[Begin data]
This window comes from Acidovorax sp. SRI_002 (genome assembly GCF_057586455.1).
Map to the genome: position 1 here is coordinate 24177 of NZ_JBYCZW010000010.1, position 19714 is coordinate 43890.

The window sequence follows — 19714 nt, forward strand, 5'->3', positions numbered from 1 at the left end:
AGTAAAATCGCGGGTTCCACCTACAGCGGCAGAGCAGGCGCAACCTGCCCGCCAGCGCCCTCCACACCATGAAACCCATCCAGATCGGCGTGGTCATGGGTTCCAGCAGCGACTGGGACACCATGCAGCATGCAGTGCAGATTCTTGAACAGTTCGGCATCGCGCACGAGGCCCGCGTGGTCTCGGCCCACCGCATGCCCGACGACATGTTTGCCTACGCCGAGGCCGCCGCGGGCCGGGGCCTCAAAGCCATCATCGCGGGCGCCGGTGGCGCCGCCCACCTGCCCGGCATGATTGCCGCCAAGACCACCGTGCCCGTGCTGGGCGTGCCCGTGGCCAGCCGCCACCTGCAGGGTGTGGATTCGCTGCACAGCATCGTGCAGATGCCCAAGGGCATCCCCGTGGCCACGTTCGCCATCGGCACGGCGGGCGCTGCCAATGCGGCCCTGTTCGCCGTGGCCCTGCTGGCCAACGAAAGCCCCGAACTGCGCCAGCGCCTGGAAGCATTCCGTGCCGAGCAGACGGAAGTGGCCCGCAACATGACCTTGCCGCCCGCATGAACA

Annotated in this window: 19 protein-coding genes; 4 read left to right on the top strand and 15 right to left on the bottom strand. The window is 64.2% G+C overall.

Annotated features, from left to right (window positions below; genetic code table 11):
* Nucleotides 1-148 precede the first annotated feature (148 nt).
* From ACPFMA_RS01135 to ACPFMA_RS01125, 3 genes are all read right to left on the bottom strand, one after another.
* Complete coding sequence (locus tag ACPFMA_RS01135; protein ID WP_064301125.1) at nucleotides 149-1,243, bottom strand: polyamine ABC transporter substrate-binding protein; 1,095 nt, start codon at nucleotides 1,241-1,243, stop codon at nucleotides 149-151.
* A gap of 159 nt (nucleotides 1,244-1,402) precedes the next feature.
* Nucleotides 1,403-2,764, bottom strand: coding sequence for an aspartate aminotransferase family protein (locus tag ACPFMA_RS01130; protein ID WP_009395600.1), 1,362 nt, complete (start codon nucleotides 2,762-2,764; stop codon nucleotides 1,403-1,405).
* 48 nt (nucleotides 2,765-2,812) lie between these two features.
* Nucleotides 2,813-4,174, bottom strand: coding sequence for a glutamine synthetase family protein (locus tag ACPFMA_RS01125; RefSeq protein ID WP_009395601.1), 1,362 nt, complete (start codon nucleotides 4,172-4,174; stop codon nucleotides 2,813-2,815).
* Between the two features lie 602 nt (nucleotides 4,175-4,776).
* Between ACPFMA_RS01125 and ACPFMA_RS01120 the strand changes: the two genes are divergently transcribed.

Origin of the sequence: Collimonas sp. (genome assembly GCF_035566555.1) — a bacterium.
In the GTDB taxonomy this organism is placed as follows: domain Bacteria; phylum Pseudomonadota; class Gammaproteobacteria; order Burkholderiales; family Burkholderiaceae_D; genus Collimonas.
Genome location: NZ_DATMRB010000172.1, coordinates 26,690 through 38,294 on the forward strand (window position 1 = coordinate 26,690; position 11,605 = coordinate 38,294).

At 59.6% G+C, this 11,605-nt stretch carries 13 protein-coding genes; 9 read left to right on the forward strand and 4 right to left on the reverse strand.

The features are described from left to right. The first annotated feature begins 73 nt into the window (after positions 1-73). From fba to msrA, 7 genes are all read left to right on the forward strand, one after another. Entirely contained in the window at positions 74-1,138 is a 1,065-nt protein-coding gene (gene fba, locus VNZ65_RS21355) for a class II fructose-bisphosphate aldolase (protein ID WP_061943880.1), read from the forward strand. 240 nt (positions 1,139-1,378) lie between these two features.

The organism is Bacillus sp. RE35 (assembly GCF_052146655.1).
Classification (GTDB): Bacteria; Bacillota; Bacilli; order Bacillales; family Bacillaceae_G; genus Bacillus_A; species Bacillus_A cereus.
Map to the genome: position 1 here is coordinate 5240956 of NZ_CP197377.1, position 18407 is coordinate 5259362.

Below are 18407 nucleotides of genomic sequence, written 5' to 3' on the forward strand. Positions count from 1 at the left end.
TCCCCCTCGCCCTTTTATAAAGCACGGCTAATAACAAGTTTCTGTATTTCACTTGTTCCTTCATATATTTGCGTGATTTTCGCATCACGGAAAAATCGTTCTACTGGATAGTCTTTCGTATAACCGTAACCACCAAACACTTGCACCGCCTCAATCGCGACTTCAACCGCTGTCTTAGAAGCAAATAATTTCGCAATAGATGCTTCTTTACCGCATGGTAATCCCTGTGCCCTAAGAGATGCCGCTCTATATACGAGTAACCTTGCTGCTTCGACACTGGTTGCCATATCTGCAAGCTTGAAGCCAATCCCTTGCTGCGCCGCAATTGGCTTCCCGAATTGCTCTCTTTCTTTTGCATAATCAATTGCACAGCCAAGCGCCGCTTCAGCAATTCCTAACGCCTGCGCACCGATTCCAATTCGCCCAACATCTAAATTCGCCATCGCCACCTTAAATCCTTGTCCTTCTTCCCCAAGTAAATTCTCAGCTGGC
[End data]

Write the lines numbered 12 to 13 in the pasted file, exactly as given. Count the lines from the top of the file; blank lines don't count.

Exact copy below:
* 48 nt (nucleotides 2,765-2,812) lie between these two features.
* Nucleotides 2,813-4,174, bottom strand: coding sequence for a glutamine synthetase family protein (locus tag ACPFMA_RS01125; RefSeq protein ID WP_009395601.1), 1,362 nt, complete (start codon nucleotides 4,172-4,174; stop codon nucleotides 2,813-2,815).